by Andrew Craig
The crickets are singing, and the tree next to me decides to join in. Its branches whisper with the wind, as they wave through the breeze and tap my shoulder, as if to say hello. The evening sky is approaching too. An orange-lit horizon softly melds into a bright yellow, then a soft blue floating about my head. Some trees are so happy; their faces turn red, even orange. The breeze welcomes us all to the evening and wishes us the best as we walk through sleeping leaves, whispering trees, and singing crickets.
As I was standing, waiting for the Newton shuttle bus to go to Main Campus, I could not help but notice something different about everything around me. Fall was finally here. Or should I say fall is finally here, depending on when one picks up this article and decides to read it. The leaves have changed; the air is cooler, the sun falls below the horizon sooner and sooner. Nature, in a way, is almost telling us to begin to slow down, to be calm, and to prepare for winter. Then again, classes, friends, schoolwork, and club meetings are all becoming busier and busier. Between midterms for class and meeting new friends, where is there time to slow down?
I like to think that nature has a powerful ability to calm one’s heart and help one to think; and in doing so acts as a vehicle for meeting God. One always hears that God can come to you in silence, in moments of quietness and solitude, as well as in moments of joy and community. As I stand and wait for the bus, I cannot help but see all of these trees: green, orange, yellow, and red; hear the wind run through the trees’ leaves; and the crickets never ending their songs to one another. With all of these images and noises filling my senses, I cannot help but be calm, feel safe, and desire to talk to the One whom I believe is responsible for all of this.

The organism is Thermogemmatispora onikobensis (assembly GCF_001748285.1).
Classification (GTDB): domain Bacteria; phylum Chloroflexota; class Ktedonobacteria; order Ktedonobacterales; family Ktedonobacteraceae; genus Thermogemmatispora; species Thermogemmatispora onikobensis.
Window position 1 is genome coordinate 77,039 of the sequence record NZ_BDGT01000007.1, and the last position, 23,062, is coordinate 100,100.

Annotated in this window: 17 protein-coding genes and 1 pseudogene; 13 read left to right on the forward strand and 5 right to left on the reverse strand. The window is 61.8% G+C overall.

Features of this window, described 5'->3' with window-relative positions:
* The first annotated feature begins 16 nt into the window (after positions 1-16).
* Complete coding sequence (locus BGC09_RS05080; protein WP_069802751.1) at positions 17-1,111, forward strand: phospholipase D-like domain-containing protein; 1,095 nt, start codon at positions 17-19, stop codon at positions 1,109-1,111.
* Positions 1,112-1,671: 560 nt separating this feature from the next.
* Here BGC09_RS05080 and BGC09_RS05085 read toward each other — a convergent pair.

And so, with everything happening at once for everyone: Philosophy papers, Economics midterms, and club socials, what can one do to slow down and spend time in thought or prayer? To be honest, I can never speak for anyone except for myself. One thing that I can say is that, at this moment in my life, I find my answer to this question through nature. I never grew up with many stars in the sky, and so looking up some nights, and seeing constellations glistening in the dark blue sky, makes the world feel like a chapel one can enter at any time: a place where one can sit, and think, and listen. Listen not only to the birds, the wind, the trees, and the leaves falling to the Earth, but also to the Voice of One who cares for all of Creation. His voice exists within these sounds, and his face dwells in each living creature, these songs that ring throughout all of the seasons, and these living systems that surround us.
If Ignatius were around today, I would like to think that he would have no trouble at all finding God all around Boston. And if Jesus were visiting Boston College, I would like to think He would enjoy a nice walk through the trails around Newton Campus.